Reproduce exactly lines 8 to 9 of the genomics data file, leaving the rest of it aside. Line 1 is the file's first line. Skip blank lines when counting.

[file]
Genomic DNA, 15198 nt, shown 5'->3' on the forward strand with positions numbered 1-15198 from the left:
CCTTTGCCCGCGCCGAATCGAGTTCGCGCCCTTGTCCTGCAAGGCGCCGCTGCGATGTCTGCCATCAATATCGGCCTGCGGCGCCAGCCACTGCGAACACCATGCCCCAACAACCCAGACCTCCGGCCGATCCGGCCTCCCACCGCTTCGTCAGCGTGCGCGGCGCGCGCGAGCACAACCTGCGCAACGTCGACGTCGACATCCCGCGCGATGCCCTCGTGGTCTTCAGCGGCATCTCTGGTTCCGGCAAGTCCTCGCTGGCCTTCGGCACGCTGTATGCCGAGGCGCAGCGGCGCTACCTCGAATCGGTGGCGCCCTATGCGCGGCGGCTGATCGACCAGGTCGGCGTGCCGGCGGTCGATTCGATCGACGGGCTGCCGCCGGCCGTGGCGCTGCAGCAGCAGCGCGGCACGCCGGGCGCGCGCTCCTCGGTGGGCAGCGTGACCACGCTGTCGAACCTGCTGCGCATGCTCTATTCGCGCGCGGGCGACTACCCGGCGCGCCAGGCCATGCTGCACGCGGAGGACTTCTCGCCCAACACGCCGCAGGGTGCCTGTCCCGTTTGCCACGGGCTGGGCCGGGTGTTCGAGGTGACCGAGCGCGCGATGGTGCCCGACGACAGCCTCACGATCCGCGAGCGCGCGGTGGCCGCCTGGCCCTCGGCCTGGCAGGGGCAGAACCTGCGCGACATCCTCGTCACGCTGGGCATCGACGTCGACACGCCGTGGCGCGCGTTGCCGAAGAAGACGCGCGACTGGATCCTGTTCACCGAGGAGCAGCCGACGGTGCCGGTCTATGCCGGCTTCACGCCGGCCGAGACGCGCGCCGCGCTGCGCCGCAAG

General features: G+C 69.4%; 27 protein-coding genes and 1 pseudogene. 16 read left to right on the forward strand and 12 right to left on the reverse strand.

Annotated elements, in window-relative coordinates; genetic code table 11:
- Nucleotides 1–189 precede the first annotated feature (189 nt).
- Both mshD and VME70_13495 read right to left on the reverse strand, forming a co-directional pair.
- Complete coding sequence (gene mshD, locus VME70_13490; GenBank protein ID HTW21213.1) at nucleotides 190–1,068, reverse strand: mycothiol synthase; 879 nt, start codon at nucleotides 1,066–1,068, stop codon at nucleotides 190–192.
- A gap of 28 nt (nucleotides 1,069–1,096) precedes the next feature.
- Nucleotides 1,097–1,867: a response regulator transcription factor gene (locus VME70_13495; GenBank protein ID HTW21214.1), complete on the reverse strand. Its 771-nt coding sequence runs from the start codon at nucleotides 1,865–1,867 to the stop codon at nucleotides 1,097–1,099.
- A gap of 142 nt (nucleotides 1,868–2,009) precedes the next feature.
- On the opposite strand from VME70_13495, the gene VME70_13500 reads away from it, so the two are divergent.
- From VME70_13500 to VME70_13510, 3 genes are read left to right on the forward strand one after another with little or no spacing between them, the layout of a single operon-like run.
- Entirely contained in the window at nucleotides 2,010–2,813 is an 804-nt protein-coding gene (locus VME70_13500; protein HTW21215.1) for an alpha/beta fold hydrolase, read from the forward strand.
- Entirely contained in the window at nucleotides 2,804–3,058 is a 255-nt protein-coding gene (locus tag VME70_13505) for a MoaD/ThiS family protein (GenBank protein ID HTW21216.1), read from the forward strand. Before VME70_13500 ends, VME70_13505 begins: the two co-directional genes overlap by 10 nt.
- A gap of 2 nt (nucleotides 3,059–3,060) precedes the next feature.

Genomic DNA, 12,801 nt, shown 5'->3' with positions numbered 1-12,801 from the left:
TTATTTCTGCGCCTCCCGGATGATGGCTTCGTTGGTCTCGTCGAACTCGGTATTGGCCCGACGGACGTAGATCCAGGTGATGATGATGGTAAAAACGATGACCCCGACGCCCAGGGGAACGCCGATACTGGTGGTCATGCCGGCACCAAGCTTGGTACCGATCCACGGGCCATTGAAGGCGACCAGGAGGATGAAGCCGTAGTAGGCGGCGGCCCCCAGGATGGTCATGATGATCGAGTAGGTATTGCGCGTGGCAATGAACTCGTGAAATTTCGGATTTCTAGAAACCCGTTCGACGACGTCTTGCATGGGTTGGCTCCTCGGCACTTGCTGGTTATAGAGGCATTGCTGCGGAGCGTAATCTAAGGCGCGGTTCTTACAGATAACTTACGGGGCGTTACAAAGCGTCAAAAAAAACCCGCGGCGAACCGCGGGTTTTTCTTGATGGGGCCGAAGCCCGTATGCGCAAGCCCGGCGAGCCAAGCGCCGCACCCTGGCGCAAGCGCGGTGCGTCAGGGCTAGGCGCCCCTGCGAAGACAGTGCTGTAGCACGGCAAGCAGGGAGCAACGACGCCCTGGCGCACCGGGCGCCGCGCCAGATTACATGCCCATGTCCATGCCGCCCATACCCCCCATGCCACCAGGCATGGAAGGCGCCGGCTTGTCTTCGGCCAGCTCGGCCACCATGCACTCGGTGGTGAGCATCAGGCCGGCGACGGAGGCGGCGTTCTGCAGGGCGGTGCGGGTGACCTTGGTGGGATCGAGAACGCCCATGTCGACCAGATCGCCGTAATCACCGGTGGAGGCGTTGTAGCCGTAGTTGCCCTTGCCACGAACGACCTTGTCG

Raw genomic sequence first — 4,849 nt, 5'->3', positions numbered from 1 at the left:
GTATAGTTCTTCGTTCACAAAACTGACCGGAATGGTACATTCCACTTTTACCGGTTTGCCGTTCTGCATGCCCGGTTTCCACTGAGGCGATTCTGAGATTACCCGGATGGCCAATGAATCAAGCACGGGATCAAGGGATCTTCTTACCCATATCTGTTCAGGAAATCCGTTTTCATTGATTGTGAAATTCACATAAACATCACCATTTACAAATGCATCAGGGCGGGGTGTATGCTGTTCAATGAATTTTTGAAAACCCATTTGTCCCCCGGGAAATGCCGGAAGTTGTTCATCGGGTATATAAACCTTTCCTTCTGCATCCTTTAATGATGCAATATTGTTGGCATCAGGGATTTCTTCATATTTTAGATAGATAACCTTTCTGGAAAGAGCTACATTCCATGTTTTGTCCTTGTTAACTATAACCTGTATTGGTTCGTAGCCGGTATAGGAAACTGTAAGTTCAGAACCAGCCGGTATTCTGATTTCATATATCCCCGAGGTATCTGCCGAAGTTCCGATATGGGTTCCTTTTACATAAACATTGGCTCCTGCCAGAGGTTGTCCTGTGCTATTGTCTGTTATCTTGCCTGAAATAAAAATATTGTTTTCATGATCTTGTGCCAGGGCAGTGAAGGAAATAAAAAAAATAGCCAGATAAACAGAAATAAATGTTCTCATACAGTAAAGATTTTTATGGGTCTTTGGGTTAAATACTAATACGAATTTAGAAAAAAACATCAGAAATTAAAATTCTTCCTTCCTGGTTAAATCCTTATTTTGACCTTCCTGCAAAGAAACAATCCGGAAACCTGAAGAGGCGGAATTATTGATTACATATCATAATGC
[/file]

- A gap of 28 nt (nucleotides 1,069–1,096) precedes the next feature.
- Nucleotides 1,097–1,867: a response regulator transcription factor gene (locus VME70_13495; GenBank protein ID HTW21214.1), complete on the reverse strand. Its 771-nt coding sequence runs from the start codon at nucleotides 1,865–1,867 to the stop codon at nucleotides 1,097–1,099.